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Dreaming Green: 8 Ways to Create an Eco-Home
Lisa Sharkey and Paul Gleicher transformed their Manhattan brownstone into an eco-smart, eco-fabulous home. They write about their renovating experience and highlight eight of their green improvements in this excerpt from their book Dreaming Green.
Being green, being stylish
This experience has been an incredible adventure for our whole family. Paul was able to educate himself about an entirely new way of building that he can feel good about, and he’s gone on to get his LEED (Leadership in Energy and Environmental Design) accreditation. I love that we’ve been able to create a beautiful space for our family and that I don’t have to worry about the health hazards of anything in our home. As parents, we are so happy that our kids are really seeing firsthand what it means to care about the earth.
People say one person can’t make a difference, but we really disagree. One person makes a huge impact, and one family even greater impact. Many people are surprised to learn our house is green, and that’s exactly the compliment that we hoped for. We want our house to prove that being green doesn’t mean you have to sacrifice style. You can create a beautiful home that takes little from the earth and gives back to you in countless ways.
8 ways we greened our home
1. Whole house water filtration system
All the water that enters our house is filtered via an EcoWater filtration system located in the cellar. The system removes at least 95 percent of the impurities in the water and softens it as well.
2. Green roof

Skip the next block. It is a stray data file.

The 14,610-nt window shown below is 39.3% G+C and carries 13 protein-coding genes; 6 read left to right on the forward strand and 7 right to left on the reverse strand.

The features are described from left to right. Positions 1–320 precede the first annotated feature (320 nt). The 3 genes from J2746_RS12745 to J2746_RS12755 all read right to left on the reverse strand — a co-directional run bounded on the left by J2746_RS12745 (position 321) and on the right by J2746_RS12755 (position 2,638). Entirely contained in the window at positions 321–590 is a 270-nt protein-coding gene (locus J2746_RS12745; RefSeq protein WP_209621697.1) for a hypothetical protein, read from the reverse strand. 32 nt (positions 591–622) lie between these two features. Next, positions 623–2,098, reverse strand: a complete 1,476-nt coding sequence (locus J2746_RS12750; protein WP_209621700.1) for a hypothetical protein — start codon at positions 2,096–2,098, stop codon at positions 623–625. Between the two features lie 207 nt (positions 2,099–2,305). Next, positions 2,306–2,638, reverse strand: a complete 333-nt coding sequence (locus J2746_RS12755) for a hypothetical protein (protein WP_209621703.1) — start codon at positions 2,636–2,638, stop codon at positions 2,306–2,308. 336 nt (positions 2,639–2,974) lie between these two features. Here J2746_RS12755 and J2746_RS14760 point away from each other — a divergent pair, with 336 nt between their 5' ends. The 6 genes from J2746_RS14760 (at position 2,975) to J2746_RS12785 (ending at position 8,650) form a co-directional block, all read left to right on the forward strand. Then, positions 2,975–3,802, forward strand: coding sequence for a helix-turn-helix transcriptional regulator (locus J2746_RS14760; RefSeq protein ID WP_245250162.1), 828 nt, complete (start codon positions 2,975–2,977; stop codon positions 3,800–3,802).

Our green roof helps to keep the house cool in the summer, which reduces energy costs. It also increases the longevity of the roof below and absorbs 80 percent of the rainfall that otherwise ends up in the city sewage system.
3. Clay walls
Clay walls in the stairwells and on the ground floor are natural and nontoxic. They “breathe,” pulling in the humidity and keeping the house cool.
4. Lyptus floors
A hybrid of two eucalyptus trees, Lyptus is grown in managed forests in Brazil and matures in 14 to 16 years, compared to 80 years for many hardwoods. It has a strength and density similar to maple.
IceStone is available in 27 colors. It is heat resistant, as strong as granite, and free of VOCs (volatile organic compounds).
6. Glass tile backsplash
Made from recycled glass bottles and silica sand, these square tiles are beautiful, durable and waterproof.
7. Recycled fabrics
Angela Adams’s colorful patterned fabrics in the kitchen and living room were made from 100 percent postindustrial recycled fabrics.
8. Sustainable furniture
From Dreaming Green: Eco-Fabulous Homes Designed to Inspire by Lisa Sharkey and Paul Gleicher. Copyright © 2008 Lisa Sharkey. Republished with permission.